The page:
28 July 2010

This is a “recipe” on how to bootstrap your whole environment in case of a disaster ie. your data center goes dark or if you are migrating from one environment to another. This guide differs from others in that it uses mcollective and DNS to provide you with greater flexibility in deploying and bootstraping environments. Some of the alternate ways are ec2-boot-init by R.I. Pienaar or Grig Gheorghiu’s Bootstrapping EC2 images as Puppet clients.


You will need two disk images, your code repository and your DB backup and you can rebuild your whole environment from scratch in a relatively short period of time. This could be adapted to generic cloud provisioning however use case I’m trying to address is disaster recovery. We are using DNS so that we can keep hostnames consistent between environments ie. mail01 will be a mail server in all environments instead of domU-1-2-3-4 in one, rack-2345 in other etc.

Set up a master node image

Master node is the node that controls all the other nodes. Most importantly it contains all your configuration management data. You will need to install following

  • mcollective with ActiveMQ

  • DnsMasq

  • Puppet from Puppet Labs

1.  You will need to get a DNS name from a dynamic DNS provider such as DynDNS. Once you have that you will need to write a shell script that runs at boot and sets your EC2 private IP to that DNS name. Let’s say we want our controller station to be known as controller.ec2.domain.com we can do something like this

IP=`facter ipaddress`
change_my_dns_ip controller.ec2.domain.com
# Delete any entries from hosts
sed -i "/controller.ec2.domain.com/d" /etc/hosts
echo "${IP}     controller.ec2.domain.com" >> /etc/hosts
  1. Set up ActiveMQ to be used with mcollective http://code.google.com/p/mcollective/wiki/GettingStarted
  2. Set up mcollective

Configure controller.ec2.domain.com as the stomp host in your mcollective configuration for both client and server configuration.

4.Install dnsmasq. You don’t need to configure anything since by default dnsmasq will read /etc/hosts and serve those names over DNS

  1. Install puppetmaster, configure it anyway you want

  2. Image it

Set up a generic/worker node image

You will need to Install following

  • Mcollective

  • puppet agent

  1. On the worker node you need to configure the server piece of mcollective and make sure the stomp.host is pointed to the master ie.  controller.ec2.domain.com.

  2. Create a reboot agent (we’ll discuss later how to use it). Please visit http://code.google.com/p/mcollective/wiki/SimpleRPCIntroduction for an example. Create a new file ie. reboot.rb. Paste this code in it

    module MCollective module Agent   class Reboot<RPC::Agent     def reboot_action      /sbin/shutdown -r now     end   end end end

Copy the resulting file to the mcollective agents directory

  1. Add following script to the bootup

    MASTER=host controller.ec2.domain.com | grep address | cut -f4 -d" " IS_ALREADY_SET=grep -c ec2.domain.com /etc/resolv.conf if [ $IS_ALREADY_SET -lt 1 ]; then    sed -i “s/^search .*/search ec2.domain.com/g” /etc/resolv.conf sed -i “s/^nameserver/nameserver ${MASTER}\nnameserver/g” /etc/resolv.conf fi # Set Hostname IP=facter ipaddress MY_HOST=/bin/ipcalc --silent --hostname ${IP} | cut -f2 -d= hostname ${MY_HOST}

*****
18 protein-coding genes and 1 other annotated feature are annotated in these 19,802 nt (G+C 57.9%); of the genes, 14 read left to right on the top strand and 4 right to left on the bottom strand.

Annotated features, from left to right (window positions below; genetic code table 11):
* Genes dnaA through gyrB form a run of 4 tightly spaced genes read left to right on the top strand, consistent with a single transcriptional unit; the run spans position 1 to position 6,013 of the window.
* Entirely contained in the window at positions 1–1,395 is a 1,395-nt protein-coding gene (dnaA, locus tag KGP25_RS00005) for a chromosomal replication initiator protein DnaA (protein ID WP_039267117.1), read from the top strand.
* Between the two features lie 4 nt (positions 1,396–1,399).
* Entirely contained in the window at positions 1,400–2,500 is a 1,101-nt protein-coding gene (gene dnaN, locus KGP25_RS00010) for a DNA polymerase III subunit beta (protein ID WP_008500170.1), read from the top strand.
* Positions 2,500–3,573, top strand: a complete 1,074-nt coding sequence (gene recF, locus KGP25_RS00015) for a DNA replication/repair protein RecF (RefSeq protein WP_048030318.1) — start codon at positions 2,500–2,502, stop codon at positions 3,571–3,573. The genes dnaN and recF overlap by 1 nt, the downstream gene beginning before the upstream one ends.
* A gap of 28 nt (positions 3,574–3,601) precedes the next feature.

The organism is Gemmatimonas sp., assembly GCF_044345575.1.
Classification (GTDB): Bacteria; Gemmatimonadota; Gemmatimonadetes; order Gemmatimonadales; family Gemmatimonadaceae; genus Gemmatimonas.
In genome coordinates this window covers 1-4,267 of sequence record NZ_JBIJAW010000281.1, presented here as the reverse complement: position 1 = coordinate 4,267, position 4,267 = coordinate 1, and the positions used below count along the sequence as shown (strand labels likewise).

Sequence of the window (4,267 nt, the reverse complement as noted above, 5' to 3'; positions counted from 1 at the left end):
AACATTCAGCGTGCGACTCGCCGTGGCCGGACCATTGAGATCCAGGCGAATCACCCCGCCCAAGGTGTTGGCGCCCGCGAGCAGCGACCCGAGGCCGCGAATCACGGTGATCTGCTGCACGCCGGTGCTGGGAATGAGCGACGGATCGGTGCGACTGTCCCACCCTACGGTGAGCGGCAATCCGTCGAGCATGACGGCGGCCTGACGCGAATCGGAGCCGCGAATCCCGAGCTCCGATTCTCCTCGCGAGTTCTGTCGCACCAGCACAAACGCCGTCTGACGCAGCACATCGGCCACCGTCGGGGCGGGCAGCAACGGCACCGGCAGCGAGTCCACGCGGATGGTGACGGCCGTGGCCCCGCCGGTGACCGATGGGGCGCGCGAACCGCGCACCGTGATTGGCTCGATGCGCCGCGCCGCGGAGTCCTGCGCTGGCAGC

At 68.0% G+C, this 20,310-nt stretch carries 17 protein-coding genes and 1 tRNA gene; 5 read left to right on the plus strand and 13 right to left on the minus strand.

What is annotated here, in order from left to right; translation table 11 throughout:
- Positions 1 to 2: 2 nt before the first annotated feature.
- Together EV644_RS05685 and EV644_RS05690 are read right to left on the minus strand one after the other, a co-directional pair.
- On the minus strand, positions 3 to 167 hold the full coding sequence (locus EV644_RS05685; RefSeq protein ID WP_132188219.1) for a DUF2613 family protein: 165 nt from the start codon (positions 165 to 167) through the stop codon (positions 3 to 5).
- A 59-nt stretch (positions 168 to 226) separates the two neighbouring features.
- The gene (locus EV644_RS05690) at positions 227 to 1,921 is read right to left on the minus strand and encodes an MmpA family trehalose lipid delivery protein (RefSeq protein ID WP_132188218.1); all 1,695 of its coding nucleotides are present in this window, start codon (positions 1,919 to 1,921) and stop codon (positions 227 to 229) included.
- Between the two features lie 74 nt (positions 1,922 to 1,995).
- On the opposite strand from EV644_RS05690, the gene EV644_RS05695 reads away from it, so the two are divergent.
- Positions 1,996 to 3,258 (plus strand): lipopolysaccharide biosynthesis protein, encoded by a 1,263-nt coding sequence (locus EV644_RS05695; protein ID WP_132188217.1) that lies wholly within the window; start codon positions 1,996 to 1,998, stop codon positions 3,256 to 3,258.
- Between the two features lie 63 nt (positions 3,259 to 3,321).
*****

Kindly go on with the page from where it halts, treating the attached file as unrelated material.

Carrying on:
What that does is point tells your worker nodes to use controller DNS for resolving names as well as setting your hostname.

  1. Get the mcollective puppet plugin from github

  2. Image it

Bringing up the environment

You will need to start the master instance first since that’s the instance that everyone will be talking to. As soon as it’s up you can start up as many instances as you’d like.

While you wait rsync your puppet manifests and configurations to the master node

To find out what nodes are up and available issue mc-ping from the master and you should get a response similar to this

# mc-ping
controller.ec2.domain.com               time=77.21 ms
domu-12-31-55-11-22-18.compute-1.internal time=188.76 ms

Trouble is that hostnames on the worker nodes are set to Amazon names. We want to make them recognizable e.g. mail01.

To do so simply add the IP of the worker instance and it’s name into /etc/hosts on the master e.g.

echo "      mail01.ec2.domain.com" >> /etc/hosts

Reload dnsmasq configuration ie.

/etc/init.d/dnsmasq reload

What this has bought you is reverse DNS resolution of the node.  To take effect you will need to reboot the worker node. We already have the reboot agent on the worker nodes so all we have to do is run following command on the master node

./mc-rpc -F hostname=domu-12-31-55-11-22-18 reboot reboot

This will seek out the domU-1-2-3-4 host and reboot it (–arg is irrelevant so put anything). Once the machine is up it will advertise it’s new name :-) ie. running mc-ping will show you this

# mc-ping
controller.ec2.domain.com           time=47.59 ms
mail01.ec2.domain.com               time=80.71 ms

Now let’s activate puppet. From master node run

# mc-puppetd -F hostname=mail01 runonce

 * [ ============================================================> ] 1 / 1

Finished processing 1 / 1 hosts in 1051.23 ms

Once that is done puppetca should give you this

# puppetca --list

Sign it

# puppetca –sign mail01.ec2.domain.com

Now you can simply run

# mc-puppetd -F hostname=mail01 enable

and off you go. Now lather, rinse, repeat to get the rest of the instances going. You would certainly want to automate this further but I leave that exercise to you :-).

If you are looking for an easy cross-cloud API check out my “Provision to cloud in 5 minutes using fog”.